This was the second stop — after Greece — of the crown prince's first official visit to the European Union since Khashoggi's death.

French Prime Minister Elisabeth Borne said Macron could be counted on to raise human rights concerns with the prince, while also seeking to secure energy supplies from elsewhere than Russia.

— Associated Press

'We will not give up. We will not be intimidated,' Zelenskyy says following rocket attacks

In this photo illustration, a screen showing president of Ukraine Volodymyr Zelenskyy's speech before the members of the international tribunal in The Hague. He accused the Russian authorities of war crimes and international terrorism.
Igor Golovniov | Lightrocket | Getty Images
In this photo illustration, a screen showing president of Ukraine Volodymyr Zelenskyy's speech before the members of the international tribunal in The Hague. He accused the Russian authorities of war crimes and international terrorism.

Ukrainian President Volodymyr Zelenskyy said that Ukraine "will not give up" despite significant Russian rocket attacks.

"Restless morning. Rocket terror again. We will not give up. We will not give up. We will not be intimidated," Zelenskyy said in a morning address on the Telegram messaging app. "Ukraine is an independent, free, indivisible state. And it will always be like that."

The Ukrainian military said on Facebook that Russian forces had intensified shelling across Ukraine and that some rockets were fired from Belarus.

— Amanda Macias

Kremlin says 'no agreements' made in U.S. offer to release Griner and Whelan

US Olympic champion basketball player Brittney Griner, accused of drug smuggling, is seen before being questioned at the Khimki City Court in Moscow, Russia on July 26, 2022.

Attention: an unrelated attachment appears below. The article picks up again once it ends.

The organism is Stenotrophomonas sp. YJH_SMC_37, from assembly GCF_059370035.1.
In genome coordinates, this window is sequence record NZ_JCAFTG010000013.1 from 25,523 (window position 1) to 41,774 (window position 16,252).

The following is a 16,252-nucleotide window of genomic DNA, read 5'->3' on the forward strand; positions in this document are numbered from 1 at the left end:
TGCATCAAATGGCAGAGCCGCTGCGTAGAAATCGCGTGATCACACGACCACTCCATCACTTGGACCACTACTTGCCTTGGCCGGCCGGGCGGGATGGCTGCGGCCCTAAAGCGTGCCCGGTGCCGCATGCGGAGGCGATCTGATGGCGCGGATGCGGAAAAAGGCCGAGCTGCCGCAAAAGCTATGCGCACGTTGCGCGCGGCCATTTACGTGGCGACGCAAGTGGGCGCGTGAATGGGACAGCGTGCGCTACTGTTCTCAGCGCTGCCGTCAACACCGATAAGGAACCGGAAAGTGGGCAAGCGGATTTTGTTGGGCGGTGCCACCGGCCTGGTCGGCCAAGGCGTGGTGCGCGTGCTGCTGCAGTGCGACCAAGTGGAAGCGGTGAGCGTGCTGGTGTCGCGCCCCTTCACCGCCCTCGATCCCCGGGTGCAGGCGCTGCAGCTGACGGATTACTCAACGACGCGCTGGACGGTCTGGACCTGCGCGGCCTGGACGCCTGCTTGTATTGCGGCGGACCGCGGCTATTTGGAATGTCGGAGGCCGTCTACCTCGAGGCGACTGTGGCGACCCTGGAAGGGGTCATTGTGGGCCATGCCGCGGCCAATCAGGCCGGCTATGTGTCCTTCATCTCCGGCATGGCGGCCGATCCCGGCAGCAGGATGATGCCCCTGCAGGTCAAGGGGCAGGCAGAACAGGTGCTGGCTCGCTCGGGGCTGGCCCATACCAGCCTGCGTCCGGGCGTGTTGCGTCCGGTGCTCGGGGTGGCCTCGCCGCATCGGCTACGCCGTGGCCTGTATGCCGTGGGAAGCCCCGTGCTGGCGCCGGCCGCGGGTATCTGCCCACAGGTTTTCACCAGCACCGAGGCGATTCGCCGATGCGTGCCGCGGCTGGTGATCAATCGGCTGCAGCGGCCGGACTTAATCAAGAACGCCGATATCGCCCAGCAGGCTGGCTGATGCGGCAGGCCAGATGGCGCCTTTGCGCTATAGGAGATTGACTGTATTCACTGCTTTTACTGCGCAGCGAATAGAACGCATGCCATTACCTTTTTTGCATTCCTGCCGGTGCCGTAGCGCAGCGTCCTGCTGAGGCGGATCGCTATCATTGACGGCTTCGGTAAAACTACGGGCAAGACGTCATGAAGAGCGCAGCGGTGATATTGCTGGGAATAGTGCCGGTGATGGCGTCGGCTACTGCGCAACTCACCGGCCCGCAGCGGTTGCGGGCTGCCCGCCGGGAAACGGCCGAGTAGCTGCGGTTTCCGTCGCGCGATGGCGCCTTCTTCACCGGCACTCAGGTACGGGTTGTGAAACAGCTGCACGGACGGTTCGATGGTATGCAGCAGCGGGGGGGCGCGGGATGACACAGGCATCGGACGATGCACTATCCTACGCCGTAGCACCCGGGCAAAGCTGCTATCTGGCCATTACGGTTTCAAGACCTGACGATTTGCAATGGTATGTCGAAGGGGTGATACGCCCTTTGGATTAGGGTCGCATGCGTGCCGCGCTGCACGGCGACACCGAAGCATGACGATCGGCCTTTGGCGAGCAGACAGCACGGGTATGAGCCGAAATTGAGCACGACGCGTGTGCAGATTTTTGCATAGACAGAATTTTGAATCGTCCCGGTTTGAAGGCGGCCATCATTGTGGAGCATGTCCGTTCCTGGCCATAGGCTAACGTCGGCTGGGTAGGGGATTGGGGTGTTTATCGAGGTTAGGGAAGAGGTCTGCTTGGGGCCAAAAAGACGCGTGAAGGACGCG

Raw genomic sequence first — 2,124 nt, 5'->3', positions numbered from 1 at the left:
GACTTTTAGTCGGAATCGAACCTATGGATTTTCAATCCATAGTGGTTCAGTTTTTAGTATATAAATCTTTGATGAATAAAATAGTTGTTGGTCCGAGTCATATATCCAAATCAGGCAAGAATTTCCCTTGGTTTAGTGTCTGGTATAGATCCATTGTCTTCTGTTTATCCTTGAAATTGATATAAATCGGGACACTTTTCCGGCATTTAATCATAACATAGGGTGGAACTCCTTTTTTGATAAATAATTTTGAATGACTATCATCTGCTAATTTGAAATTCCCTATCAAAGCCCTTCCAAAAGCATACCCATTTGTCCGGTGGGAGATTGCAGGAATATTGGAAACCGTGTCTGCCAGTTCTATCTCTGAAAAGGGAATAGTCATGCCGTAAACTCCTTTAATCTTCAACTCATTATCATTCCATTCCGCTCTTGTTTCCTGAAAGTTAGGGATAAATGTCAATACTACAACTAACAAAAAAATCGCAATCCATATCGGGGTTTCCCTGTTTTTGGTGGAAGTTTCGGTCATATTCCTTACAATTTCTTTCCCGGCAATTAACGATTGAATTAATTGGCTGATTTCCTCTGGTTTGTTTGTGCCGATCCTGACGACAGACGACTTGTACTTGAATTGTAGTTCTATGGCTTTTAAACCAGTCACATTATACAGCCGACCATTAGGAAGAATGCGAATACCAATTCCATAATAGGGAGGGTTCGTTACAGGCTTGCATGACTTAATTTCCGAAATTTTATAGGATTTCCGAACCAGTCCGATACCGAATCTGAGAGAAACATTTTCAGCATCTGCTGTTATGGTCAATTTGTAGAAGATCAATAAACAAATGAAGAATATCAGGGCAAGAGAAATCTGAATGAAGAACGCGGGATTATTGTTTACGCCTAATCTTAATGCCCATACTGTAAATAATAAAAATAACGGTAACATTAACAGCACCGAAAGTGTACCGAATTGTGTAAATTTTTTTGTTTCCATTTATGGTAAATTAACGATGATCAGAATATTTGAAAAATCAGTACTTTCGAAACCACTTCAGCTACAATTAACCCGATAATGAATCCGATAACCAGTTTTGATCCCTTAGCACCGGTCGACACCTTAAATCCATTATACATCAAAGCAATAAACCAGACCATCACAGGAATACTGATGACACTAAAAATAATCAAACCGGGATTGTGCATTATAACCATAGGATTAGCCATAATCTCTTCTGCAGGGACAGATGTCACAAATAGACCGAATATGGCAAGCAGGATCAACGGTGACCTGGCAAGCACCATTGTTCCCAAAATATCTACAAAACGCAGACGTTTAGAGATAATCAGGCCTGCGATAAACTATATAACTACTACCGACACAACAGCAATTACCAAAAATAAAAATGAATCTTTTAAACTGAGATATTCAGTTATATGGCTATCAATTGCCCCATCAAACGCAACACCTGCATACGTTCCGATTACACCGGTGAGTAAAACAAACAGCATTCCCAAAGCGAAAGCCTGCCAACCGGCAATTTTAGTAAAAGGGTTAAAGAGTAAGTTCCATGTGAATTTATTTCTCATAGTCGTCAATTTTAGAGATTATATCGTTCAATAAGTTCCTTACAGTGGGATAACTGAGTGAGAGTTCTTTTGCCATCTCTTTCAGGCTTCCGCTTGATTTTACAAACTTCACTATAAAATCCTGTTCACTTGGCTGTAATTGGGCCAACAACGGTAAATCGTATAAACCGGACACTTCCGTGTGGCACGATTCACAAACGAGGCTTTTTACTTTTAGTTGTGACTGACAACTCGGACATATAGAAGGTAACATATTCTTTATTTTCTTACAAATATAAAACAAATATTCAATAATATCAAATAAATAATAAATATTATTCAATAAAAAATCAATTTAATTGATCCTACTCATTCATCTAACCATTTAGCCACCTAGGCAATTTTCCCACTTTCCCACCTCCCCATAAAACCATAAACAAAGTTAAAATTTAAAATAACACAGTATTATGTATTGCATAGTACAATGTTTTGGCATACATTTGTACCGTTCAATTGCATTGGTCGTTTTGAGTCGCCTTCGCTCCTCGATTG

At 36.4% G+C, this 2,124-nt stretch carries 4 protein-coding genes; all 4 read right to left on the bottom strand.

Dmitry Korotaev | Anadolu Agency | Getty Images
US Olympic champion basketball player Brittney Griner, accused of drug smuggling, is seen before being questioned at the Khimki City Court in Moscow, Russia on July 26, 2022.

The Kremlin said "there are no agreements" on a U.S. request to release WNBA star Brittney Griner and former Marine Paul Whelan from Russian custody.

Kremlin spokesman Dmitry Peskov told reporters that Moscow was aware of media reports of a U.S. proposal for the release of Griner and Whelan.

"Since there are no agreements that have been finalized now, I have nothing more to add," Peskov said.

On Wednesday, Secretary of State Antony Blinken said he will discuss the U.S. proposal to free Griner and Whelan with his Russian counterpart. The Kremlin said Wednesday that it has not yet received any requests for a phone call between Russian Foreign Minister Sergey Lavrov and Blinken.

— Amanda Macias

Security Council can’t agree on statement lauding grain deal